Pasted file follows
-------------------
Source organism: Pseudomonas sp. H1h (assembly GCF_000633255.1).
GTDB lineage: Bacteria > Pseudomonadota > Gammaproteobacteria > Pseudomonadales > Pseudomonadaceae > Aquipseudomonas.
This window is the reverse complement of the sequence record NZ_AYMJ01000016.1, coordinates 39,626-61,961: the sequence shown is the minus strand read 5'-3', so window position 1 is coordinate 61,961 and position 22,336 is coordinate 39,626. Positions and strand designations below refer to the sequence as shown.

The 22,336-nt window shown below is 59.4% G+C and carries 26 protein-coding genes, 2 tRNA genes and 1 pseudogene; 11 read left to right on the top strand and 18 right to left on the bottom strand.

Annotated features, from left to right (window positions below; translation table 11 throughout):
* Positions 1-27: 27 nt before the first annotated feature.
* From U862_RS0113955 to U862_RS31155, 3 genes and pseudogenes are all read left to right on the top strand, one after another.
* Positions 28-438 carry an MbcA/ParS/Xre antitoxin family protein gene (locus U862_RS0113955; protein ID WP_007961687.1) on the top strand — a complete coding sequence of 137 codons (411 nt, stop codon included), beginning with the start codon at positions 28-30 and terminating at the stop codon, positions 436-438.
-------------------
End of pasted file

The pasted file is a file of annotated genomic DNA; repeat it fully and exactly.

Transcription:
Source organism: Pseudomonas sp. H1h (assembly GCF_000633255.1).
GTDB lineage: Bacteria > Pseudomonadota > Gammaproteobacteria > Pseudomonadales > Pseudomonadaceae > Aquipseudomonas.
This window is the reverse complement of the sequence record NZ_AYMJ01000016.1, coordinates 39,626-61,961: the sequence shown is the minus strand read 5'-3', so window position 1 is coordinate 61,961 and position 22,336 is coordinate 39,626. Positions and strand designations below refer to the sequence as shown.

The 22,336-nt window shown below is 59.4% G+C and carries 26 protein-coding genes, 2 tRNA genes and 1 pseudogene; 11 read left to right on the top strand and 18 right to left on the bottom strand.

Annotated features, from left to right (window positions below; translation table 11 throughout):
* Positions 1-27: 27 nt before the first annotated feature.
* From U862_RS0113955 to U862_RS31155, 3 genes and pseudogenes are all read left to right on the top strand, one after another.
* Positions 28-438 carry an MbcA/ParS/Xre antitoxin family protein gene (locus U862_RS0113955; protein ID WP_007961687.1) on the top strand — a complete coding sequence of 137 codons (411 nt, stop codon included), beginning with the start codon at positions 28-30 and terminating at the stop codon, positions 436-438.